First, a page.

New York – Group Show: “The Husk” at Untitled Through August 2nd, 2014

July 29th, 2014

 Mark Leckey, "GreenScreenVegetables," 2011
Mark Leckey, GreenScreenVegetables (2011), all images courtesy Untitled, New York

Currently on view at Untitled, located at 30 Orchard Street in New York, is a group exhibition of work by both emerging and well-known artists surrounding themes of decontextualization and absence. The show will be on view through August 2nd, 2014.

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Lord Jacob Rothschild to Receive J. Paul Getty Award for Contributions to Art World

July 28th, 2014

Lord Jacob Rothschild, via Art NewspaperLord Jacob Rothschild has been awarded with the J. Paul Getty Award for his contributions to British arts and culture.  Rothschild has long been a supporter of the arts, and has served as a board chair at the National Gallery in London, the National Heritage Memorial Fund and the Heritage Lottery Fund.  “No one embodies the ideals of the Getty medal more than Lord Rothschild,” Cuno said in a statement, adding that “he is without question the most influential volunteer cultural leader in the English-speaking world.” Says Getty President and CEO James Cuno. Read More »

Met Museum Reports Over Six Million Visitors This Year

July 28th, 2014

The Metropolitan Museum of Art via the New York Post6.2 million domestic and international visitors made their way to the Metropolitan Museum of Art during this past fiscal year, making it the third year in a row that the museum’s attendance  has exceeded six million visitors. This number is comprised of visitors to both the Met as well as the Cloisters in Upper Manhattan, which attracted 350,00 visitors of its own, a marked 50% increase from the previous year. These high numbers are due in part to the Museum’s recent decision to open seven days a week as well as to popular exhibitions such as PUNK: Chaos to Couture and Balthus: Cats and Girls-Paintings and ProvocationsRead More »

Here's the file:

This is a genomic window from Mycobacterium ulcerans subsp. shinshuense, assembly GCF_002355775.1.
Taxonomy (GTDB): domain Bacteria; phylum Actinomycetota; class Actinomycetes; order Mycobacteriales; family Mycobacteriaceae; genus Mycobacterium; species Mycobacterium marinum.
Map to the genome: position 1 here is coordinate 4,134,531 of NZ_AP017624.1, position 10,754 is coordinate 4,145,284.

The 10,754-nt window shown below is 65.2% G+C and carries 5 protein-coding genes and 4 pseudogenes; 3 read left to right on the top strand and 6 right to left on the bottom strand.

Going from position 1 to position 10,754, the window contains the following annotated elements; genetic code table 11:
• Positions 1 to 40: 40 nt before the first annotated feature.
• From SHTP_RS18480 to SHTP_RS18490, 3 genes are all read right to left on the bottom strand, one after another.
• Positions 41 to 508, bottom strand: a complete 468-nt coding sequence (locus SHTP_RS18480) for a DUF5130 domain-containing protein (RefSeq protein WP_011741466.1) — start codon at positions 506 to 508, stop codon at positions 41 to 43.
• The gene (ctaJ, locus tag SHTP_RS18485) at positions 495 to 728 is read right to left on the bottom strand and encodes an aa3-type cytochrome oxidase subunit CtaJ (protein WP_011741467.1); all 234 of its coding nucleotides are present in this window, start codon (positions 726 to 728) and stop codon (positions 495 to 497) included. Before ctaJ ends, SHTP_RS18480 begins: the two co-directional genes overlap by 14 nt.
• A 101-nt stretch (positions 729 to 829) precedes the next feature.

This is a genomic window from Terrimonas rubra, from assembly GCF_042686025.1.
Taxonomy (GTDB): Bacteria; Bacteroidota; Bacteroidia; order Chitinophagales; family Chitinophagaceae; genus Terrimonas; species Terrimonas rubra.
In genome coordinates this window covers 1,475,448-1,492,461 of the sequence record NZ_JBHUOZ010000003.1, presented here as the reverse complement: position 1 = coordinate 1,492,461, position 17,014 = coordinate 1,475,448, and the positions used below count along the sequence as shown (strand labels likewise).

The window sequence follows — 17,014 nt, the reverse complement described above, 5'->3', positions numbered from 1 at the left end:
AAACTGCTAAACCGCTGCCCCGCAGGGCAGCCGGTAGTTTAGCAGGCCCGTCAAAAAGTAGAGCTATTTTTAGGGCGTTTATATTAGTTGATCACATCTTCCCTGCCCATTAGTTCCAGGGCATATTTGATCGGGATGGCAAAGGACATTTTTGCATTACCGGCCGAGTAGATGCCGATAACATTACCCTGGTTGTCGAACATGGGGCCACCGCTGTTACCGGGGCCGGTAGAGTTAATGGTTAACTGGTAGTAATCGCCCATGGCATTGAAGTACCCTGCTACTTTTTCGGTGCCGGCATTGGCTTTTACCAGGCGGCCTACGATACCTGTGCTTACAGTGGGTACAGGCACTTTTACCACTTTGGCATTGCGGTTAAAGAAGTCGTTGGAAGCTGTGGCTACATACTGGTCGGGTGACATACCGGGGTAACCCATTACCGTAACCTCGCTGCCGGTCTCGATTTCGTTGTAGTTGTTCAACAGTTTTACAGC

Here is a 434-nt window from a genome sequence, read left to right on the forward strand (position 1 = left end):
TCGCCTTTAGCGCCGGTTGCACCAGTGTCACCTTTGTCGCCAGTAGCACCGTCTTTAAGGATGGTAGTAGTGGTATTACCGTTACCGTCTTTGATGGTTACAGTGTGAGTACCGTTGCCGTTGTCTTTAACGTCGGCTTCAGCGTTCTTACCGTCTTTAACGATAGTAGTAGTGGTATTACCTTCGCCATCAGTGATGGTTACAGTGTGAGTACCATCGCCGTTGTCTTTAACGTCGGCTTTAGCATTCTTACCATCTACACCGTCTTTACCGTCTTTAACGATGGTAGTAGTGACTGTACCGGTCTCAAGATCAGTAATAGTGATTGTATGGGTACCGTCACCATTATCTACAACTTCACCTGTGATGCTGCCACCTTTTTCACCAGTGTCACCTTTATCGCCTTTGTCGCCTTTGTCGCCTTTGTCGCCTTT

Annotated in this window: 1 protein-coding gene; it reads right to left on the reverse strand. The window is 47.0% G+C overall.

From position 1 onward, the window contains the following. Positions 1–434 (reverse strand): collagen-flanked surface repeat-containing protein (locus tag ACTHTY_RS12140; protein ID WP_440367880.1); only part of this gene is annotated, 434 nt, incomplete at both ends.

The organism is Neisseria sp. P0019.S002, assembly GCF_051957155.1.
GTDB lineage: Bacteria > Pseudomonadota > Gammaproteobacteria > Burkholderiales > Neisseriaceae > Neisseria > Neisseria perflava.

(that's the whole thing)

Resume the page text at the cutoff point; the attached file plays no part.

Plans for New Goldsmiths Gallery Announced by Sir Antony Gormley

July 28th, 2014

Goldsmiths, University of London, via The GuardianA new gallery is scheduled to open in 2016 at Goldsmith College, University of London, which will showcase art created by the college’s current students and alumni, who include Damien HirstGary Hume, and Sarah Lucas. The gallery will be housed in the renovated water tanks of the early twentieth century Laurie Grove Baths, a project which will cost 1.8 million pounds. Sculptor Sir Antony Gormley, who announced the plans alongside architect Sir David Chipperfield, called the future gallery a “resource for the university and for London.”

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New Guide Details NYC’s “Other Museums”

July 28th, 2014

Museum of Biblical Art, via NYCGoThe new guide “Not the Met” seeks to introduce museum-goers to New York City’s lesser-known institutions. Written by a pair of friends from Brooklyn, the guide contains information and reviews of 80 museums, including more well-known institutions like the Frick Collection and the Morgan Library alongside smaller, more specialized museums like the Paley Center for Media and the Museum of Biblical Art. Read More »